Collisions involving tractor-trailers can lead to catastrophic injuries and fatalities. When these kinds of crashes occur, the people of Austin, TX can rely on your law firm for assistance. We will fight for you and hold truck drivers and trucking companies responsible.
Many truck accidents are the result of driver fatigue. This includes the tragic Walmart truck accident that injured actor Tracy Morgan and claimed the life of friend and fellow comedian James McNair. Let’s consider the dangers of driver fatigue and hour hours of service regulations help protect drivers on the road.
Driver Fatigue Is Deadly
According to numbers compiled by the Centers for Disease Control and Prevention (CDC), driver fatigue accounted for 72,000 crashes, 44,000 injuries, and 800 deaths in 2013. However, it is assumed that these numbers are underestimated. Some figures estimate that driver fatigue accounts for up to 6,000 auto accident fatalities every year.
The reason these numbers are so high is that driver fatigue can be just as bad as drunk driving. Poor decision-making skills, delayed reaction times, and lack of attention on the road means crashes are far more likely. Many people drive while they are sleepy or tired as well. In the trucking industry, it’s no surprise that laws are in place to help prevent drivers from being drowsy or exhausted behind the wheel.
How Hours of Service Regulations Help
Hours of service (HOS) regulations are in place to ensure that truck drivers have some rest time and breaks amid their long shifts on the road. They were established by the Federal Motor Carrier Safety Administration (FMCSA) as a common sense road safety measure.
Some of the current hours of service regulations in place are as follows:
- 14-Hour Driving Window - A truck driver may only drive their vehicle during a window of 14 consecutive hours.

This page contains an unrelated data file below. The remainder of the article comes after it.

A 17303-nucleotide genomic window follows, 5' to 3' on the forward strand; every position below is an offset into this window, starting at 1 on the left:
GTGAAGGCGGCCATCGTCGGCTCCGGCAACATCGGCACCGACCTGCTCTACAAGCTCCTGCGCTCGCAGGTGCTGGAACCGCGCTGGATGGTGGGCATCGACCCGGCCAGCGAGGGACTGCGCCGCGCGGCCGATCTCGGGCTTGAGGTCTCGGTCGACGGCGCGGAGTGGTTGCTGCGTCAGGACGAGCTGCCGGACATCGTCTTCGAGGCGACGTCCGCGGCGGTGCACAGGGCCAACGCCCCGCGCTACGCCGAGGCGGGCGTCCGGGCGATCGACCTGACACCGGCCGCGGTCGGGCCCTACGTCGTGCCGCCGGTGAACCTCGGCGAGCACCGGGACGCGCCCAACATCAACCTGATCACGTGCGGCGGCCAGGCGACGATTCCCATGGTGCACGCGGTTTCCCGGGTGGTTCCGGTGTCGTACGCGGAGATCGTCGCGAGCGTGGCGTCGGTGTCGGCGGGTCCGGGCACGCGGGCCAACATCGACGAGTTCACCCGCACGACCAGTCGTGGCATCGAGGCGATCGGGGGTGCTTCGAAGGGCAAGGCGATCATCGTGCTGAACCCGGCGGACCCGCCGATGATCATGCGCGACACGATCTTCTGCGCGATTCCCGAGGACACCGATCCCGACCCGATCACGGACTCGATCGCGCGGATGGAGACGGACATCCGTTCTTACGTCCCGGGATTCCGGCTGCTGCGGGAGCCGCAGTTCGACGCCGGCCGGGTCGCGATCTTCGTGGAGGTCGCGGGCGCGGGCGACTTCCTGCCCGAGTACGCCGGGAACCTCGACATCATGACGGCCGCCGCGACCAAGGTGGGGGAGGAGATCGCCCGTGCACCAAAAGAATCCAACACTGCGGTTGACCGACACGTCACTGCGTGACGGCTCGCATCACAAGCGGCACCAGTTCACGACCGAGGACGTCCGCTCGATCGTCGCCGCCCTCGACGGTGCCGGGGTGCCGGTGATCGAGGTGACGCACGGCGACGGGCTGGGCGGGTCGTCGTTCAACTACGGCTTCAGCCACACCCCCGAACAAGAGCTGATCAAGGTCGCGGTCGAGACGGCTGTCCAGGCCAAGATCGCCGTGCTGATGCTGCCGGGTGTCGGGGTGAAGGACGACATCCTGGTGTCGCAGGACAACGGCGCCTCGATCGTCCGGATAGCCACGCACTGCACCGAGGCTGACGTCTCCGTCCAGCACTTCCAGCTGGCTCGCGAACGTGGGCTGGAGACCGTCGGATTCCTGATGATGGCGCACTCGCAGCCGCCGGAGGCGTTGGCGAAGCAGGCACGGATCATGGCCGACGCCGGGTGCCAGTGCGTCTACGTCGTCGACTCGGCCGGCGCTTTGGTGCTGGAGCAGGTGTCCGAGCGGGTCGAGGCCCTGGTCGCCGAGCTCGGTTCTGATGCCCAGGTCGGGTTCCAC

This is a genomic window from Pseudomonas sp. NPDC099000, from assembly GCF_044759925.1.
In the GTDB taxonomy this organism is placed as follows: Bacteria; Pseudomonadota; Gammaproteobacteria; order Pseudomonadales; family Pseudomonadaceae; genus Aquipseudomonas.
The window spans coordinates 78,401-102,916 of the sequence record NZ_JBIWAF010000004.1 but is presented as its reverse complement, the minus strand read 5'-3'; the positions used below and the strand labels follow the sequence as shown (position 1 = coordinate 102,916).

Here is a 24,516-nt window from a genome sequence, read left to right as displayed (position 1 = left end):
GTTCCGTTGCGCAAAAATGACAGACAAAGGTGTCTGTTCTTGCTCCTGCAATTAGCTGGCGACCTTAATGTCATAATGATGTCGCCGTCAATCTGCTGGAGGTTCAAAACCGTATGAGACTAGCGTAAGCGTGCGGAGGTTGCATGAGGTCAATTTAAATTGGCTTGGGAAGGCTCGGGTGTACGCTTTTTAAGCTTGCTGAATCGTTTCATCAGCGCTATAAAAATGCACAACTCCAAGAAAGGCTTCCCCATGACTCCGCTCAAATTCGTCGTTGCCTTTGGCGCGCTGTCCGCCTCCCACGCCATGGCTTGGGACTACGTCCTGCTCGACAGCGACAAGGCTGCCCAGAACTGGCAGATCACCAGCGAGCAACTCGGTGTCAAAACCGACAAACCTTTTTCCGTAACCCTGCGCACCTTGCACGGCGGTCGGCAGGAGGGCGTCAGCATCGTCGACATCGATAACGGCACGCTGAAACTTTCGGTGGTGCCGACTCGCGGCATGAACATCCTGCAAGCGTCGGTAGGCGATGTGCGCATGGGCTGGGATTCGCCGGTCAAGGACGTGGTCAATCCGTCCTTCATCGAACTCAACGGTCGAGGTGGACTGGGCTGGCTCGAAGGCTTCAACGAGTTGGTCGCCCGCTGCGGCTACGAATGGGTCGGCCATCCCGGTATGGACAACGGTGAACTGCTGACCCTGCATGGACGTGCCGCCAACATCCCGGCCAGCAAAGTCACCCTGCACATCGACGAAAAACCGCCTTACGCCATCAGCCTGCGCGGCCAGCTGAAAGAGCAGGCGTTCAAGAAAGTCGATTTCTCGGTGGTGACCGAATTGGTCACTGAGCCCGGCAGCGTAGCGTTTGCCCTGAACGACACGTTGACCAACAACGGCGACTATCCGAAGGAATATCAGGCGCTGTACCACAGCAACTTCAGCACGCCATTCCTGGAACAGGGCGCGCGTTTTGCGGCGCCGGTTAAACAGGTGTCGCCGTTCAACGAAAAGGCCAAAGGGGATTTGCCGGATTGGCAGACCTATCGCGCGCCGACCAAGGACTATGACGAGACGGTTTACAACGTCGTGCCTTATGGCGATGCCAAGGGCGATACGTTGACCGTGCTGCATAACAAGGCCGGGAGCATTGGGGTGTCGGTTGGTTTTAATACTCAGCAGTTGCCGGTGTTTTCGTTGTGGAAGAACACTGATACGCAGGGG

- 11-Hour Driving Limit - During the 14-hour driving window, a truck driver can only drive for 11 hours total, with a mandatory off-duty break of 30 minutes for every 8 hours spent behind the wheel.
- 60/70 Hour Limit - A truck driver may not log more than 60 on-duty hours in 7 consecutive days, or 70 on-duty hours in 8 consecutive days.
Examples of Hours of Service Violations
While many truck drivers observe the above hours of service regulations, there are plenty of instances in which they disregard the regulations in place.
- A truck driver may improperly log their hours
- A truck driver may change their hours to get around regulations
- Trucking companies may disregard the regulations in place
Other kinds of violations may occur, but the above covers a wide range of behaviors that should never be tolerated.
Penalties for Hours of Service Violations
If a truck driver violates any HOS regulations, they can be subject to any number of penalties, including:
- Civil penalties and fines ($1,000 to $11,000)
- Taken out of service until enough off-duty time accrues
- License suspension
- Lowering of their safety rating
- Possible federal criminal penalties
This can affect the truck driver’s current financial situation as well as the driver’s employment with their current trucking company and future employment with other trucking companies.
Holding Trucking Companies and Truck Drivers Accountable
If a truck driver or a trucking company engages in practices that violate HOS regulations, it’s important they be held legally liable for any injuries, property damage, or loss of life that occurs. Our law firm is here to help you and your loved ones seek justice in cases of negligence.
Learn More About Auto Accident Litigation
For more information about your legal rights and options following a truck accident, be sure to contact an experienced injury accident lawyer. We will work with you and your loved ones in your time of legal need, fighting for you every step of the way.